I would be remiss to write an article coupling gender discourse with screen media and not mention Laverne Cox and Caitlyn Jenner. Cox is one of the many breakout stars of the never-endingly acclaimed Orange Is the New Black, which was just named Netflix's best current non-children series. Jenner became famous as a male as a Gold medal Olympian and the patriarch of the Kardashian-Jenner family of Keeping Up With The Kardashians fame. Cox and her character are post-op women and because of the huge success of the series and popularity of her character, Sophia Burset, trans issues have reached the forefront of discussion. Jenner, regardless of how she created it, has used her fame to speak candidly and publicly about trans issues and her public decision has seen her hailed as a hero. Cox received an award for the portrayal of her character by Glamour magazine and has spoken fervently about trans issues in and out of the media. Of course, Jenner was honoured famously at the ESPYs. They certainly contributed to the forward moving awareness of trans representation in the media and, no doubt, played an inactive part of getting this film off the ground and as famed as it's bound to be.

Cox has spoken before about the plight of the mentality that roles don't exist for trans actors. She makes the dignified point that:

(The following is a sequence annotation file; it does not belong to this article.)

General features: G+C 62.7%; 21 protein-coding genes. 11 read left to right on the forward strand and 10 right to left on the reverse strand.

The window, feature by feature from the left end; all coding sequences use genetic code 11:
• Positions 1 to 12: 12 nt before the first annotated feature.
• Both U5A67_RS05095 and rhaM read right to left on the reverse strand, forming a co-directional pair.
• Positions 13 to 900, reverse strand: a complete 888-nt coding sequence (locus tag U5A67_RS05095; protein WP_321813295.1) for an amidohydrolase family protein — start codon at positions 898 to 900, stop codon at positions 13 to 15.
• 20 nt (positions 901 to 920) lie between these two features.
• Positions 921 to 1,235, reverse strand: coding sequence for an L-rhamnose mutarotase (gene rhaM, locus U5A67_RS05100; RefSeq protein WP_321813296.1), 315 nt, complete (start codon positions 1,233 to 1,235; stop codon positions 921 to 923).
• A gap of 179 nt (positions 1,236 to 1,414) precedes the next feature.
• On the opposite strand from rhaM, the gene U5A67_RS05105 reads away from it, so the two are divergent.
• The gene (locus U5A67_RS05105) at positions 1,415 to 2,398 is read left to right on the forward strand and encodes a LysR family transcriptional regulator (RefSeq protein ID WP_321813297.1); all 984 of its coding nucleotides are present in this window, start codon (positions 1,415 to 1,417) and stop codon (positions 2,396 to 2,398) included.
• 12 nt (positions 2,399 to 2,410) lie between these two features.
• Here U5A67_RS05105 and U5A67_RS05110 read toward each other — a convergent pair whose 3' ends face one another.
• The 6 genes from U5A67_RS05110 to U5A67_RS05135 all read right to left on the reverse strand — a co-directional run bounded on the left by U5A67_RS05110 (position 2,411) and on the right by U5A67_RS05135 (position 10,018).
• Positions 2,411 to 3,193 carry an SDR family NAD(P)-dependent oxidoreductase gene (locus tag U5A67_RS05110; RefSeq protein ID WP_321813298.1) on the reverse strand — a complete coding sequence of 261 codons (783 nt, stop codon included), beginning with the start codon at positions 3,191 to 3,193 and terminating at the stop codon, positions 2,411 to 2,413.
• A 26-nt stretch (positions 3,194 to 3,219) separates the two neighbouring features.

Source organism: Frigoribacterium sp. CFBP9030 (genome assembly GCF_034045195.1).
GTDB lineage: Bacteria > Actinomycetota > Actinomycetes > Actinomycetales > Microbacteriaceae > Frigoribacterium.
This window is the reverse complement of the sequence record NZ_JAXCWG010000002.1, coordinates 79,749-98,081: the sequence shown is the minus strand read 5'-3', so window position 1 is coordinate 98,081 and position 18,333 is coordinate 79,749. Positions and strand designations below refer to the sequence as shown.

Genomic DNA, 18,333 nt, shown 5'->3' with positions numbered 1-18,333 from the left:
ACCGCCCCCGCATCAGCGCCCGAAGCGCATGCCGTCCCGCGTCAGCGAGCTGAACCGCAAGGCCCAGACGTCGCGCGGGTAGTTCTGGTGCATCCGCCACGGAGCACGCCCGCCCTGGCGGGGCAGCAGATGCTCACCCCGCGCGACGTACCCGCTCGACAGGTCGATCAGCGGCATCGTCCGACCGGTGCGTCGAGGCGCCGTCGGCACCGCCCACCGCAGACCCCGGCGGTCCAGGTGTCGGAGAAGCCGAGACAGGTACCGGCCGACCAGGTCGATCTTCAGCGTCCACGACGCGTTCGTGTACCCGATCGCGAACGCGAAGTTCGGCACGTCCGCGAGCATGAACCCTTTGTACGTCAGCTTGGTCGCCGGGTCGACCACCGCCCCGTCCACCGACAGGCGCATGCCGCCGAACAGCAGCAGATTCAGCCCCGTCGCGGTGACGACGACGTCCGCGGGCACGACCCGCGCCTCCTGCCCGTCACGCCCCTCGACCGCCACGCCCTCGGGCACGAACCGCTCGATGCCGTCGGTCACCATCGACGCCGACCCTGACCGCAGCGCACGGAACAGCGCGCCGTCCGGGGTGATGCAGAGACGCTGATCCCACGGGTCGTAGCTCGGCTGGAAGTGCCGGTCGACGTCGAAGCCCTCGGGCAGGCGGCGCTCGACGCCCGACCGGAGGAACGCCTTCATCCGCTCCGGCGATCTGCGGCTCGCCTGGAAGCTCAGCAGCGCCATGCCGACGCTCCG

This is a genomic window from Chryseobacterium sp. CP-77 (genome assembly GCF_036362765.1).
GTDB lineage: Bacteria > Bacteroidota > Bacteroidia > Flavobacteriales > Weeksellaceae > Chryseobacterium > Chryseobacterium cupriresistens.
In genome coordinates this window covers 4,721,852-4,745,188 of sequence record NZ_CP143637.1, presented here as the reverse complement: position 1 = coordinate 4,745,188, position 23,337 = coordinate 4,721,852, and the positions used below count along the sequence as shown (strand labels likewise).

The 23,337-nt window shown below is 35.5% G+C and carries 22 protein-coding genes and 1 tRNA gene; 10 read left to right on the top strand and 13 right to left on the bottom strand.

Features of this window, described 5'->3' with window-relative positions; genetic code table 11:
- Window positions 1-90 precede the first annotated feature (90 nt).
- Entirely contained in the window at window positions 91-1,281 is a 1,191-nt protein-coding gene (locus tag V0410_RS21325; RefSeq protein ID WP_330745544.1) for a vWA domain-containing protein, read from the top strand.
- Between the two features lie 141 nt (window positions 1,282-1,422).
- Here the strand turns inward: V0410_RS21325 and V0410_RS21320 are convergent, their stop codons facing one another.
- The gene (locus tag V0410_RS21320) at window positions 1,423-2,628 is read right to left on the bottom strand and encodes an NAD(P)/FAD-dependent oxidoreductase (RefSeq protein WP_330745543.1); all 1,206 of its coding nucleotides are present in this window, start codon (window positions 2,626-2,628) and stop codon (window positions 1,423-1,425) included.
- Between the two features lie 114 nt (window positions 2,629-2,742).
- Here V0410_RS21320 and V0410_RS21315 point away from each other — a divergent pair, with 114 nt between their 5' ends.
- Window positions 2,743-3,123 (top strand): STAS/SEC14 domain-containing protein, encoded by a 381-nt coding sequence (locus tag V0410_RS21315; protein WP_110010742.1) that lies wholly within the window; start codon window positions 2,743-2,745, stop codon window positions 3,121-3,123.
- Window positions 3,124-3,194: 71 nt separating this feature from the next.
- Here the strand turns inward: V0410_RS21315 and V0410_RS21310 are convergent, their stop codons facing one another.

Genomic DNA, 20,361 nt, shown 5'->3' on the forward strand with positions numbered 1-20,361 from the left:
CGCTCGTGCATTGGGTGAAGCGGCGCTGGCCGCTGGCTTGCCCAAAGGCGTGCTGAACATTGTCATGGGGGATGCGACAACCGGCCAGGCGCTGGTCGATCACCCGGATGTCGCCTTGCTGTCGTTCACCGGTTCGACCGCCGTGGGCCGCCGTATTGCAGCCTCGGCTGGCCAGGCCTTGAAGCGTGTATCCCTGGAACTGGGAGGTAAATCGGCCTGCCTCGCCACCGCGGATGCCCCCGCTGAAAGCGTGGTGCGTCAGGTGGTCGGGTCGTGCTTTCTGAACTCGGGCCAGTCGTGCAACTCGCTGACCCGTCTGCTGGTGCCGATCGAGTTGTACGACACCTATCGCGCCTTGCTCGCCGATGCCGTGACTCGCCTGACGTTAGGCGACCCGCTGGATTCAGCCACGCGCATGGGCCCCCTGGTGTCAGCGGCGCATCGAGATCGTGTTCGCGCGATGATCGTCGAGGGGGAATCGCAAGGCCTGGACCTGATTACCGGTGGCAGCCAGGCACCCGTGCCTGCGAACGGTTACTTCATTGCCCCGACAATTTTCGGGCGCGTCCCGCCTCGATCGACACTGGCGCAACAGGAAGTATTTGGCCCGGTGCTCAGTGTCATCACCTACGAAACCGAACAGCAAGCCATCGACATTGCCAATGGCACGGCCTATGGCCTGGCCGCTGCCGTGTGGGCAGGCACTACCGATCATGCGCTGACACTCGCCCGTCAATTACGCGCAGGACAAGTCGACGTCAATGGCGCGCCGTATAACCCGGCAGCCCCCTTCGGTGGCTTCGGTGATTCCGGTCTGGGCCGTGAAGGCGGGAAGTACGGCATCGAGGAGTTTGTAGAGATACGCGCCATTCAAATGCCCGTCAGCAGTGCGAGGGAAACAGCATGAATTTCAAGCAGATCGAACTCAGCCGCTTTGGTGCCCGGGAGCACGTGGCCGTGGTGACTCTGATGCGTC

"As an actor I never I would never suggest that another actor shouldn't play a role...I want to play a wide variety of different characters and I think that cisgender actors, I'm assuming, want to do that as well — that's the nature of being an actor."

In this case, I support the casting of Eddie Redmayne as Lili. I think it's worth more for a compassionate advocate of trans rights with the marketing power to propel this story to the heights it requires than to cast a trans actress because it's a trans role. Drama is drama – it has no room for gender biases and boundaries. What are your thoughts on the discussion?

Image courtesy of Universal Pictures/Working Title


Bhavesh Jadva

Bhavesh Jadva Voice Team

Former Media Editor on Voice and former Arts Award Editor on AAoV covering film, TV, music and comedy.

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  • Idriss Assoumanou

    On 20 January 2016, 01:35 Idriss Assoumanou Contributor commented:

    well written piece. I do think its the hot topic for the year, since I've heard about the film and the fact that both the BBC and channel 4 have created content based on that recently, I believe it's become the hidden topic for people to start accepting as part of the norm as they have with other sexualities.